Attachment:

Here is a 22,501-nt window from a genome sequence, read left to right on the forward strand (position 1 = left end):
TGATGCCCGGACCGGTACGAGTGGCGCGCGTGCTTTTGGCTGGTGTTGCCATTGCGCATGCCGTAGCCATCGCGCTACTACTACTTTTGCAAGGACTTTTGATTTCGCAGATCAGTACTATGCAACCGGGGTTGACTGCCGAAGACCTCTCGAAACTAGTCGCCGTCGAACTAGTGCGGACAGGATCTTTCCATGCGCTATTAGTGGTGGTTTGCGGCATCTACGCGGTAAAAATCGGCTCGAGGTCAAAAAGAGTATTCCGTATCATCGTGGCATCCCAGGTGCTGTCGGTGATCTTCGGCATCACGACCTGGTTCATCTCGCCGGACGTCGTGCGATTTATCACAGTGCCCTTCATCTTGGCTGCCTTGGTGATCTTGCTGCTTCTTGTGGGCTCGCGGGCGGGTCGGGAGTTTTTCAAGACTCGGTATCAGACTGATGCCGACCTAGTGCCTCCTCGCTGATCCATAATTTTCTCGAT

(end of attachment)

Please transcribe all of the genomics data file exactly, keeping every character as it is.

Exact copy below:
Here is a 22,501-nt window from a genome sequence, read left to right on the forward strand (position 1 = left end):
TGATGCCCGGACCGGTACGAGTGGCGCGCGTGCTTTTGGCTGGTGTTGCCATTGCGCATGCCGTAGCCATCGCGCTACTACTACTTTTGCAAGGACTTTTGATTTCGCAGATCAGTACTATGCAACCGGGGTTGACTGCCGAAGACCTCTCGAAACTAGTCGCCGTCGAACTAGTGCGGACAGGATCTTTCCATGCGCTATTAGTGGTGGTTTGCGGCATCTACGCGGTAAAAATCGGCTCGAGGTCAAAAAGAGTATTCCGTATCATCGTGGCATCCCAGGTGCTGTCGGTGATCTTCGGCATCACGACCTGGTTCATCTCGCCGGACGTCGTGCGATTTATCACAGTGCCCTTCATCTTGGCTGCCTTGGTGATCTTGCTGCTTCTTGTGGGCTCGCGGGCGGGTCGGGAGTTTTTCAAGACTCGGTATCAGACTGATGCCGACCTAGTGCCTCCTCGCTGATCCATAATTTTCTCGAT